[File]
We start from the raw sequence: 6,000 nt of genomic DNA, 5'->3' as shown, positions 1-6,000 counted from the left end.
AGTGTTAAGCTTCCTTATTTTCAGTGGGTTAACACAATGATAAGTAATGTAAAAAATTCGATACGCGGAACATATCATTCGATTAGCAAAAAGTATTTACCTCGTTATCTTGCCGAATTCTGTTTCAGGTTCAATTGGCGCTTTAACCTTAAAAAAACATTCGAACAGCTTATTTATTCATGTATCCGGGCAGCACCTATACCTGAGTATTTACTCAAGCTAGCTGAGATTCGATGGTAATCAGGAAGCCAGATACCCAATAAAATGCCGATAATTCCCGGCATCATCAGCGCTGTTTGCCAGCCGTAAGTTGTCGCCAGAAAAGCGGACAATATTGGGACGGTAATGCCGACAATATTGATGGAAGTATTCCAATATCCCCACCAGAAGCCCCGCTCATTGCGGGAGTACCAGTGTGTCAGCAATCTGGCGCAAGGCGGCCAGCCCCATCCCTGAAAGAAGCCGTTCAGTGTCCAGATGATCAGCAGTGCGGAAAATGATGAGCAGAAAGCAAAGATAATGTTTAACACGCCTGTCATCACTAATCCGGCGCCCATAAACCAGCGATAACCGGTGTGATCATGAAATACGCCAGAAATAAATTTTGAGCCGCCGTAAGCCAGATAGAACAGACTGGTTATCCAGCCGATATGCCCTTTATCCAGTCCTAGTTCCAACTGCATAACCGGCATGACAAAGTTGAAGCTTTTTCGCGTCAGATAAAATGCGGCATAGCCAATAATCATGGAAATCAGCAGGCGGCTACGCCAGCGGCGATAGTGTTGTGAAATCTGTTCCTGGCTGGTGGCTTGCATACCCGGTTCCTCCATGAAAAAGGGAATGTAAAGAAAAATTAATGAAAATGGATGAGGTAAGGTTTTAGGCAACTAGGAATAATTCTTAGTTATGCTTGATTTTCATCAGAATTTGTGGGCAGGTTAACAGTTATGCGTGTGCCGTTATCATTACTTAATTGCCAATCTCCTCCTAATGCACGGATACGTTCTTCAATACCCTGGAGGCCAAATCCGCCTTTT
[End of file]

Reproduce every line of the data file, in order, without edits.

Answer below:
We start from the raw sequence: 6,000 nt of genomic DNA, 5'->3' as shown, positions 1-6,000 counted from the left end.
AGTGTTAAGCTTCCTTATTTTCAGTGGGTTAACACAATGATAAGTAATGTAAAAAATTCGATACGCGGAACATATCATTCGATTAGCAAAAAGTATTTACCTCGTTATCTTGCCGAATTCTGTTTCAGGTTCAATTGGCGCTTTAACCTTAAAAAAACATTCGAACAGCTTATTTATTCATGTATCCGGGCAGCACCTATACCTGAGTATTTACTCAAGCTAGCTGAGATTCGATGGTAATCAGGAAGCCAGATACCCAATAAAATGCCGATAATTCCCGGCATCATCAGCGCTGTTTGCCAGCCGTAAGTTGTCGCCAGAAAAGCGGACAATATTGGGACGGTAATGCCGACAATATTGATGGAAGTATTCCAATATCCCCACCAGAAGCCCCGCTCATTGCGGGAGTACCAGTGTGTCAGCAATCTGGCGCAAGGCGGCCAGCCCCATCCCTGAAAGAAGCCGTTCAGTGTCCAGATGATCAGCAGTGCGGAAAATGATGAGCAGAAAGCAAAGATAATGTTTAACACGCCTGTCATCACTAATCCGGCGCCCATAAACCAGCGATAACCGGTGTGATCATGAAATACGCCAGAAATAAATTTTGAGCCGCCGTAAGCCAGATAGAACAGACTGGTTATCCAGCCGATATGCCCTTTATCCAGTCCTAGTTCCAACTGCATAACCGGCATGACAAAGTTGAAGCTTTTTCGCGTCAGATAAAATGCGGCATAGCCAATAATCATGGAAATCAGCAGGCGGCTACGCCAGCGGCGATAGTGTTGTGAAATCTGTTCCTGGCTGGTGGCTTGCATACCCGGTTCCTCCATGAAAAAGGGAATGTAAAGAAAAATTAATGAAAATGGATGAGGTAAGGTTTTAGGCAACTAGGAATAATTCTTAGTTATGCTTGATTTTCATCAGAATTTGTGGGCAGGTTAACAGTTATGCGTGTGCCGTTATCATTACTTAATTGCCAATCTCCTCCTAATGCACGGATACGTTCTTCAATACCCTGGAGGCCAAATCCGCCTTTT